As the snow flies and the wind blows this Tuesday morning and we pray the electricity stays on long enough for us to finish production of our newspapers, we’re reminded of the importance of the basics.
We know them as food, water, and shelter. However, now they include cell phones, fuel for our vehicles, modems for electronic banking and purchasing, and relying on many other people to maintain our basic needs.
Isn’t it interesting the further we excel with technology the more we lose?
Cell phones now have taken the place of permanent home phones. Debit cards have replaced checks and cash.
If terrorists really want to wipe out modern civilization, all they have to do is disable cell towers and modems. That would put the entire U.S. and world at a standstill.
Even traditional newspaper businesses are relying more on electronic files — photographs, press releases, even birth announcements and church schedules come to us via e-mail.
It is incredible the technology of which we’ve all come to depend but I hope it doesn’t become our un-doing. There have been times when a sender has “assumed” we have received information and we did not. Sometimes traditional mail or a quick telephone call is more reliable.
Some say technology has afforded more communication because people are more readily available to talk via text messaging or e-mail. That is true to a certain extent but we’re also concerned about the grammar practices our young people are acquiring from texting and chatting online. And it’s a different subject matter discussing the risks people face with texting and chatting with strangers.
The use of public funds was brought to light again this past week at the Marion County Commission meeting.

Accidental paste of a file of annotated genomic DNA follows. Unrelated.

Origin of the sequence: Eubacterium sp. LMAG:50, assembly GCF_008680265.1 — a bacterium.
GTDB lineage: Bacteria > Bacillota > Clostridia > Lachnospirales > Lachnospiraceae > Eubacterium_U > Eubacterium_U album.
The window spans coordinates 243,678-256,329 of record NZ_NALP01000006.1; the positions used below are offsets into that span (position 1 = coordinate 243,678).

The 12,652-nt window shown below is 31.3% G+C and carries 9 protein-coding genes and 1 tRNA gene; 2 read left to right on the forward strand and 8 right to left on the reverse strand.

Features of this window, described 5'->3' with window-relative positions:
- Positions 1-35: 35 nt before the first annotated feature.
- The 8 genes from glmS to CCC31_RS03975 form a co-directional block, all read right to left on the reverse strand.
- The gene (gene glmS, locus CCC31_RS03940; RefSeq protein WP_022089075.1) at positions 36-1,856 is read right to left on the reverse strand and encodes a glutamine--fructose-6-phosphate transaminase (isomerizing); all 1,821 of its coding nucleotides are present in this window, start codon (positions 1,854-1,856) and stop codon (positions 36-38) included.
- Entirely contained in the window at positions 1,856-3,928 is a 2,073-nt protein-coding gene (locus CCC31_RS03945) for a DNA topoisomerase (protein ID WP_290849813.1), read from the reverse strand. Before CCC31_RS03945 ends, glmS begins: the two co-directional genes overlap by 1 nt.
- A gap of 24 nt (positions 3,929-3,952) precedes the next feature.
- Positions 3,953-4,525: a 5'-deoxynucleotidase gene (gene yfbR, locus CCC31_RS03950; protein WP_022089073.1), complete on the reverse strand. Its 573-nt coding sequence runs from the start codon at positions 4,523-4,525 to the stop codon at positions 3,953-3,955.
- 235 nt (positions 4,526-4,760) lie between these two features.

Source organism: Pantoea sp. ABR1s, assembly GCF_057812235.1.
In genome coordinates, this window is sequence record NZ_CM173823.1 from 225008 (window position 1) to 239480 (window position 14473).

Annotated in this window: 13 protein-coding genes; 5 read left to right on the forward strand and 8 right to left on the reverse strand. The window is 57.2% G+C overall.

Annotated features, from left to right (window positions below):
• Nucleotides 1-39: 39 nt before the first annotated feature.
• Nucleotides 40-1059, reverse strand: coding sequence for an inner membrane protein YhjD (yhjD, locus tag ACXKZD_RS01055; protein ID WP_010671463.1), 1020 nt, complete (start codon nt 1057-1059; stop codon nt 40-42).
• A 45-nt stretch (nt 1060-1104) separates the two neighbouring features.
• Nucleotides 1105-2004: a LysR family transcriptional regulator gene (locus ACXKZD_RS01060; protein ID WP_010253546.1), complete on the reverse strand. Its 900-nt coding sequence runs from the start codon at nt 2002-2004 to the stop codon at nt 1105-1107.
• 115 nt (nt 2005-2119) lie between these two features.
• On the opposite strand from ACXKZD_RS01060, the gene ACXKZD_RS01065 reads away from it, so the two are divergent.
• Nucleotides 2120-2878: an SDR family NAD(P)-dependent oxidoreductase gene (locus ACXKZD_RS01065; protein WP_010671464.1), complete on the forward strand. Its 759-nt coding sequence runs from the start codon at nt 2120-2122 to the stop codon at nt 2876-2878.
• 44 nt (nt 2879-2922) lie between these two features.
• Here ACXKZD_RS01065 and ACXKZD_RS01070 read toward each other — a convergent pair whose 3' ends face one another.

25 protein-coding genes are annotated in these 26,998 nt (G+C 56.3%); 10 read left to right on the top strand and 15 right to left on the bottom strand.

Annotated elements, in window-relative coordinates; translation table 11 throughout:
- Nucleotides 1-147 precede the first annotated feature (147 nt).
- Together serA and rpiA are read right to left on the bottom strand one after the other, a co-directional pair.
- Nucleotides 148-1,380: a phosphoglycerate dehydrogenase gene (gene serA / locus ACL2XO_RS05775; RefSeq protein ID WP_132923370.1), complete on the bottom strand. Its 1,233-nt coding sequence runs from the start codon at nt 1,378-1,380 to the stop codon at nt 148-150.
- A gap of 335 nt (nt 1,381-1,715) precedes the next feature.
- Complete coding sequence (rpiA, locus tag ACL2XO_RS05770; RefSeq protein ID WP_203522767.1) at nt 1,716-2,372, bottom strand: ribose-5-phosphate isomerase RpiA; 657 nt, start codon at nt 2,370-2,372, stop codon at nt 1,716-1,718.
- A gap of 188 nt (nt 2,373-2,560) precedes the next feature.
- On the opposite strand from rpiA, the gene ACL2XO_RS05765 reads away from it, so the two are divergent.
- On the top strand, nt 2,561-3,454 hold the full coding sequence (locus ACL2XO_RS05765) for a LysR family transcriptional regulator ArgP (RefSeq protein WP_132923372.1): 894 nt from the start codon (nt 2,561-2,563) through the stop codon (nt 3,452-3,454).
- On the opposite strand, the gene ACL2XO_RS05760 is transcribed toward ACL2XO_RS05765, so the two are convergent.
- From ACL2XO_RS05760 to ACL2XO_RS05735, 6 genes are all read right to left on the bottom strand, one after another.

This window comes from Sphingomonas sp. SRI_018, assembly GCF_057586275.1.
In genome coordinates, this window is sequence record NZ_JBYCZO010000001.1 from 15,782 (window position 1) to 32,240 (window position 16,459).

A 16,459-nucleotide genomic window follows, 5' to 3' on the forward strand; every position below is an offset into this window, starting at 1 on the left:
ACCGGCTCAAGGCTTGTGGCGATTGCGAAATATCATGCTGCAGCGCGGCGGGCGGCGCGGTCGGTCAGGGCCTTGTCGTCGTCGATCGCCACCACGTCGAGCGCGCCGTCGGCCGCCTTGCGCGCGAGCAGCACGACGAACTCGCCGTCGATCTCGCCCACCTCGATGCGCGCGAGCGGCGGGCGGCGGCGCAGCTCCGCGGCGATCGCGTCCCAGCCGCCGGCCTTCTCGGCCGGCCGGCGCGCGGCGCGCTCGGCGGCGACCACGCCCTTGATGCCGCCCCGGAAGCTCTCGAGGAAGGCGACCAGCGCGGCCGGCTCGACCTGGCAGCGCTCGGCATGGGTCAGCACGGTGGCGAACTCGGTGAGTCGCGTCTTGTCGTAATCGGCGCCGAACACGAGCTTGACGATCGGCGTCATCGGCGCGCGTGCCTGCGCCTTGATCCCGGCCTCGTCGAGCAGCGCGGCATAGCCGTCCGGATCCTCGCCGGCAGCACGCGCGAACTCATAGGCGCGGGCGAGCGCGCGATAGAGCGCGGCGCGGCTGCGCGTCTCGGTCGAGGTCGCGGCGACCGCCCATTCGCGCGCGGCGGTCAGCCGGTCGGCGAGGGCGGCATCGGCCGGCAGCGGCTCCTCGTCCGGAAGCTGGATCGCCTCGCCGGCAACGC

I wasn’t at the meeting but our reporter was there and he told me about concerns expressed by area businessmen who questioned the gathering of bids for a county purchase.
In this economic time, most businesses, including newspapers, are struggling to meet the bottom line. Some individuals, businesses, and public entities are holding off purchases and aren’t making financial commitments until things stabilize. So, when a public entity is making a large purchase, like a tractor mower, it’s no wonder businesses in the area want a fair shot at bidding.
Posting bids and other information on a Web site certainly seems like the “modern” thing to do but is it the same as a public notice as an advertisement in local newspapers? What about those who don’t necessarily follow the county’s Web site or even those who do and they miss the particular time frame for important information?
Common sense and following the basics seem to go hand-in-hand in establishing policies.
We recently followed our own advise by soliciting bids for repairs to the Record office building. We obtained a list of contractors from the city office, started calling, and then decided it would be best to publicize it. So we put in a classified ad.
So far we’ve had a half a dozen or so contractors contact us, eager to do the work. We hope to get competitive bids, stimulate the economy by hiring an area contractor, and further invest in our century-old building.
Speaking of the economy and going back to the basics, I think Christmas gift purchases will be less this year.
We just don’t have the money to spend on luxuries. Increases in utilities, taxes, consumable goods, and other necessities have depleted much of our “slush funds” or any pay increases.
Maybe it is time to get back to basics.
Instead of numerous gifts under the tree we need to concentrate on the true reason for the season and cherish time spent with family.
Some of my best childhood and adult Christmas memories are when there weren’t an abundance of gift-giving or receiving but the feelings of contentment from spending time in prayer and with family.
I’m going to work on that.
— susan berg